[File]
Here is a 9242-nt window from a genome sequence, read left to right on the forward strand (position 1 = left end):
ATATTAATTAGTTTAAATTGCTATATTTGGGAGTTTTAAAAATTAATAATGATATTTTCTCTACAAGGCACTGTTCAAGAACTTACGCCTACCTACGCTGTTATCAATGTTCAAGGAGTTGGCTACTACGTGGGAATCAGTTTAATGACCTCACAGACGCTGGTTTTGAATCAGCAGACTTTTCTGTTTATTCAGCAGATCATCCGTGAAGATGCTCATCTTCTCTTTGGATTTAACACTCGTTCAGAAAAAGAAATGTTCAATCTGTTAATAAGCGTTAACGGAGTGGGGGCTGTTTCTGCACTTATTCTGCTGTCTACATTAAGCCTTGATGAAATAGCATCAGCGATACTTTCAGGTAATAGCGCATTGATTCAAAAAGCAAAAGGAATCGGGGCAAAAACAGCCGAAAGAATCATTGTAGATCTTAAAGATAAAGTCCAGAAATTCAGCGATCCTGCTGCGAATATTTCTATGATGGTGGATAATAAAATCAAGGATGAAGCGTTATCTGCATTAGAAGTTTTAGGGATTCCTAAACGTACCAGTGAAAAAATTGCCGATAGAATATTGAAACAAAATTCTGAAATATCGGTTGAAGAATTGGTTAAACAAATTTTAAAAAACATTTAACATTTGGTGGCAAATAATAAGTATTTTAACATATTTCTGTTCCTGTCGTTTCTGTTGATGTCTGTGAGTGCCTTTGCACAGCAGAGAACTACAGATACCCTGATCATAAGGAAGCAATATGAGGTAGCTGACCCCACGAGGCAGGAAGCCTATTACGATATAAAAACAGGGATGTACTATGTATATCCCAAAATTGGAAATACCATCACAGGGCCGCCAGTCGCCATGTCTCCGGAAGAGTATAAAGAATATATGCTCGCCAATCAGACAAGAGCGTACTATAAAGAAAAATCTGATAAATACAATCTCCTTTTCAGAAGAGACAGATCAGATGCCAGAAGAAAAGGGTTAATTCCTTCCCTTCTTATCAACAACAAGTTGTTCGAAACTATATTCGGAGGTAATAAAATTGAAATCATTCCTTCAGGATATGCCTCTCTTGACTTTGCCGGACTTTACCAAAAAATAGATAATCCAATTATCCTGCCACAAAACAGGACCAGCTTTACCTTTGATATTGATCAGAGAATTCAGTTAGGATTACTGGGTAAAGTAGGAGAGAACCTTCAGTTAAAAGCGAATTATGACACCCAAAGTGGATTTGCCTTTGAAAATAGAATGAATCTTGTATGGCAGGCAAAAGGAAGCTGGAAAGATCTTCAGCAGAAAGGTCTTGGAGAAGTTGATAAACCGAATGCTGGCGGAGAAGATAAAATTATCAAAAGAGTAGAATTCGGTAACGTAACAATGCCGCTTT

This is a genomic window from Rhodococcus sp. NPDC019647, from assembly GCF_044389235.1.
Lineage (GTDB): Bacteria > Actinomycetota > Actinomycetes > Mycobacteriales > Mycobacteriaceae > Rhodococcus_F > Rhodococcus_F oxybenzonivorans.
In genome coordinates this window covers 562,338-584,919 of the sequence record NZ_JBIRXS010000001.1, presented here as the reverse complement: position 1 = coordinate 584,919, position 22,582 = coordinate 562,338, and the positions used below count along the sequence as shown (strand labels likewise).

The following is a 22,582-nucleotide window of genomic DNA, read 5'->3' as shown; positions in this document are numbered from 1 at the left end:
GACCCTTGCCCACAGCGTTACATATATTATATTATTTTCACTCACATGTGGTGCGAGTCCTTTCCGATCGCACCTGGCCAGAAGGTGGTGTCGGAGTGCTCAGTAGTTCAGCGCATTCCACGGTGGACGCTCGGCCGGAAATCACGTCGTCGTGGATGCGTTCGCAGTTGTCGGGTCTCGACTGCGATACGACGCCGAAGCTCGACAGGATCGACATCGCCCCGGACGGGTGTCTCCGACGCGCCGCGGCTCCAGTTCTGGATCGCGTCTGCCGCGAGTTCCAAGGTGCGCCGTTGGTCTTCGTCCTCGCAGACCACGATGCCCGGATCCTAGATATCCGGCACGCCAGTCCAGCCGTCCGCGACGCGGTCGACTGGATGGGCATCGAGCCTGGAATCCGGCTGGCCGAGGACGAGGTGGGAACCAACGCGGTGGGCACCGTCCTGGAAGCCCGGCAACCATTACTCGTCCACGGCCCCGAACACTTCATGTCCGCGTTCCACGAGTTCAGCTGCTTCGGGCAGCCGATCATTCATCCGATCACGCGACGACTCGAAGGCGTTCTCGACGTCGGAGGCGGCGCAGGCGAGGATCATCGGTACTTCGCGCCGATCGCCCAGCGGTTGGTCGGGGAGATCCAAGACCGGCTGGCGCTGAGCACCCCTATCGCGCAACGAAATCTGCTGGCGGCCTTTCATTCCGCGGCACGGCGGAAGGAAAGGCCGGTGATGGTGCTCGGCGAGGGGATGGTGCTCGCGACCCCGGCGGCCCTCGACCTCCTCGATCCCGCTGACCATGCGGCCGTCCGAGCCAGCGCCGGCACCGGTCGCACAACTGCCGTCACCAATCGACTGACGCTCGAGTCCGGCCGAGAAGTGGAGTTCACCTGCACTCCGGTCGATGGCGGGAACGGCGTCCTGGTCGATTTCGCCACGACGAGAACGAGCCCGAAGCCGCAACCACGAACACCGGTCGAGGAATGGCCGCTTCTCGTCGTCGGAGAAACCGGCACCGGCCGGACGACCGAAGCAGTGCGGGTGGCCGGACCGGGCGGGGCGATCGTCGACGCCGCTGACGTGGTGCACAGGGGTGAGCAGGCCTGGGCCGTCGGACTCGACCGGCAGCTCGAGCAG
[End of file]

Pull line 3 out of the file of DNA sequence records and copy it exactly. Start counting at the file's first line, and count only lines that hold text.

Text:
This is a genomic window from Rhodococcus sp. NPDC019647, from assembly GCF_044389235.1.